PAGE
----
The process by which a mother’s diet during pregnancy can permanently affect her offspring’s attributes, such as weight, could be strongly influenced by genetic variation in an unexpected part of the genome, according to research led by Queen Mary University of London (QMUL). The discovery could shed light on why many human genetic studies have previously not been able to fully explain how certain diseases, such as type 2 diabetes and obesity, are inherited.
The study, published in Science and co-authored by University of Cambridge and King’s College London, shows that the genetic variation of ribosomal DNA (rDNA) could be driving how the environment within the womb determines an offspring’s attributes. rDNA is the genetic material that forms ribosomes — the protein building machines within the cell.
Lead researcher Professor Vardhman Rakyan from QMUL said: “The fact that genetic variation of ribosomal DNA seems to play such a major role suggests that many human genetics studies could be missing a key part of the puzzle. These studies only looked at a single copy part of individuals’ genomes and never at ribosomal DNA.
“This could be the reason why we’ve only so far been able to explain a small fraction of the heritability of many health conditions, which makes a lot of sense in the context of metabolic diseases, such as type 2 diabetes.”
The environmental factors that play a role alongside genetic factors in determining a person’s attributes are also present in the in-utero environment. When offspring are in the womb, what their mothers experience environmentally (for example, diet, stress, smoking), influences the attributes of offspring when they are adults. This ‘developmental programming’ is understood to be a large contributor to the obesity epidemic seen today.
A major contributor to this process is ‘epigenetics’. This describes naturally-occurring modifications to genes that control how they are expressed. One such modification involves tagging DNA with chemical compounds called methyl groups. These epigenetic markers determine which genes are expressed or not expressed. Liver cells and kidney cells are genetically identical apart from their epigenetic marks. It has been proposed that in response to a poor in-utero environment, an offspring’s epigenetic profile will change.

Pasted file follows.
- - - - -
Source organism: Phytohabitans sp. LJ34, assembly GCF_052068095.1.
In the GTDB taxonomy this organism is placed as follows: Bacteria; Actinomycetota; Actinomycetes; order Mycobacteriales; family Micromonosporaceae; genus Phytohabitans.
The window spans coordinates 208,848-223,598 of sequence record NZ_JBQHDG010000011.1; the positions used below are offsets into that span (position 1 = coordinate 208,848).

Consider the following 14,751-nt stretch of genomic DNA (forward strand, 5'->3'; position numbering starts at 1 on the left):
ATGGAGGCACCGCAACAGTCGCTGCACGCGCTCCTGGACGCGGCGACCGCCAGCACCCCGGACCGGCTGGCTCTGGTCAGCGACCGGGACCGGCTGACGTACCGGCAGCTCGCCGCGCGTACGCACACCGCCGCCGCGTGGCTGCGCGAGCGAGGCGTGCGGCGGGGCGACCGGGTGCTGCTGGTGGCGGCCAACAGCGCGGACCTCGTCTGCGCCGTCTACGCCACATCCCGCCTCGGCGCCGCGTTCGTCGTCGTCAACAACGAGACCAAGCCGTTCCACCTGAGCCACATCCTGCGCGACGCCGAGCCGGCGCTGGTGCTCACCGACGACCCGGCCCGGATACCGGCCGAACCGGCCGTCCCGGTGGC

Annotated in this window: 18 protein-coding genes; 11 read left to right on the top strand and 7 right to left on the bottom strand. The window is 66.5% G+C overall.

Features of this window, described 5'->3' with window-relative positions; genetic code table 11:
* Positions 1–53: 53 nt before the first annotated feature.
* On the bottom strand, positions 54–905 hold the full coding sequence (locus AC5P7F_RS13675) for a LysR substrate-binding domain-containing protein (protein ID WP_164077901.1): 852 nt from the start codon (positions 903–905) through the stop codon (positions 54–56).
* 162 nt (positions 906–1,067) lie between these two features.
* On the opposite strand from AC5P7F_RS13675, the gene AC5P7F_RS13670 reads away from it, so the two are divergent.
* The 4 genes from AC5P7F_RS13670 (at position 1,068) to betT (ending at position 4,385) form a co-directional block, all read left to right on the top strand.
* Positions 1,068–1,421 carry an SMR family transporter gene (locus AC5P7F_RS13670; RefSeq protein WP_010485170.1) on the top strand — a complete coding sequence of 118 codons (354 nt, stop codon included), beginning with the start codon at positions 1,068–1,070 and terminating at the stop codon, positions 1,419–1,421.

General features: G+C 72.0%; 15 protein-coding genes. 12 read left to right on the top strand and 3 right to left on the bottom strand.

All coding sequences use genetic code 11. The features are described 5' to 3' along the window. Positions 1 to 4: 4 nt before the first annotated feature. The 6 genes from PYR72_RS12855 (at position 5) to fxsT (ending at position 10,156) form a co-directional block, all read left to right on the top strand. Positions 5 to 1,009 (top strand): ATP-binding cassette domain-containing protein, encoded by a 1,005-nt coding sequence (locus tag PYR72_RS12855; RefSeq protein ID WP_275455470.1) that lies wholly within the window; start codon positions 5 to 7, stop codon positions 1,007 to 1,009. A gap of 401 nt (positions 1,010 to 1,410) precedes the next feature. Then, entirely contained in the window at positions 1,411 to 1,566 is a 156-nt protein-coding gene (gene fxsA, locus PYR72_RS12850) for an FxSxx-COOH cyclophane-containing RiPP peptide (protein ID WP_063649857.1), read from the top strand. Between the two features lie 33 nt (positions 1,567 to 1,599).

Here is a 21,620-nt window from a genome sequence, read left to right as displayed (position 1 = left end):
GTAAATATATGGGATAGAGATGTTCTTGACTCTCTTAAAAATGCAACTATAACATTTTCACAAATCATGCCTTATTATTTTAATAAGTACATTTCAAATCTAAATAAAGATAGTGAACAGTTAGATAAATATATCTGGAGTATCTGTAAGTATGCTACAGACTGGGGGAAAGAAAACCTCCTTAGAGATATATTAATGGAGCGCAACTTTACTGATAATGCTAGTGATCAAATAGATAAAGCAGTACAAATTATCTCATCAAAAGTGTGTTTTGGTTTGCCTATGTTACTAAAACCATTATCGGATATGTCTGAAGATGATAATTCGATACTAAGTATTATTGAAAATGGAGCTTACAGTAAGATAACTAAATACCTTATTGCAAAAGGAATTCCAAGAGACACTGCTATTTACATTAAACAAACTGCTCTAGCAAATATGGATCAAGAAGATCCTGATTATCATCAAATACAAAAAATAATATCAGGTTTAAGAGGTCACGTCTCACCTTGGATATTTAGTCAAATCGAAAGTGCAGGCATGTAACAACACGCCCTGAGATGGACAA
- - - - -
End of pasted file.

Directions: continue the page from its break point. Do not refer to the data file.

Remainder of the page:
The team compared the offspring of pregnant mice when given a low protein diet (8 per cent protein) and a normal diet (20 per cent protein). After they were weaned, all offspring were given a normal diet, and the team then looked at the difference in the offspring’s DNA methylation, from mothers exposed to low protein and those that were not.
Professor Rakyan said: “Initially, we found nothing, so that was a big surprise, but then we looked at the data in a different way. We looked at the ribosomal DNA data and found huge epigenetic differences.
“When cells are stressed, for example when nutrient levels are low, they alter protein production as a survival strategy. In our low protein mice mothers, we saw that their offspring had methylated rDNA. This slowed the expression of their rDNA, which could be influencing the function of ribosomes, and resulted in smaller offspring — as much as 25 per cent lighter.”
These epigenetic effects occur in a critical developmental window while the offspring is in-utero but is a permanent effect that remains into adulthood. A mother’s low protein diet while pregnant is therefore likely to have more severe consequence on the offspring’s epigenetic state and weight than an offspring’s own diet after it has been weaned.
Professor Rakyan added: “Looking beyond the epigenetic markers, when we looked at the basic genetic sequence of the rDNA, we found an even bigger surprise. Even though all the mice in the study were bred to be genetically identical, we found that the rDNA between the individual mice was not genetically identical, and that even within an individual mouse, different copies of rDNA were genetically distinct. So there is huge variation in rDNA which is also playing a big role in determining the attributes of offspring.”
In any given genome, there are many copies of rDNA, and Professor Rakyan and colleagues found that not all copies of the rDNA were responding epigenetically. In offspring from mothers who were fed on low protein diets, it was only one form of rDNA — the ‘A-variant’ — that appeared to undergo methylation and affect weight.
This means that the epigenetic response of a given mouse is determined by the genetic variation of the rDNA — those who have more A-variant rDNA end up being smaller.
Heritability (how much the risk of a disease is explained by genetic factors) of type 2 diabetes has been estimated to be between 25 and 80 per cent in different studies. However, only about 20 per cent of the heritability of type 2 diabetes has been explained by genome studies of people with the disease. The major role that genetic variation of rDNA appears to have and the fact that rDNA analysis would not have been included in these studies could explain some of this missing heritability.
The findings also complement other studies that have found that mice that are put on high fat diets have offspring who show increased rDNA methylation. This suggests that methylation is a general stress response and may also explain the rise in obesity that is happening across the world.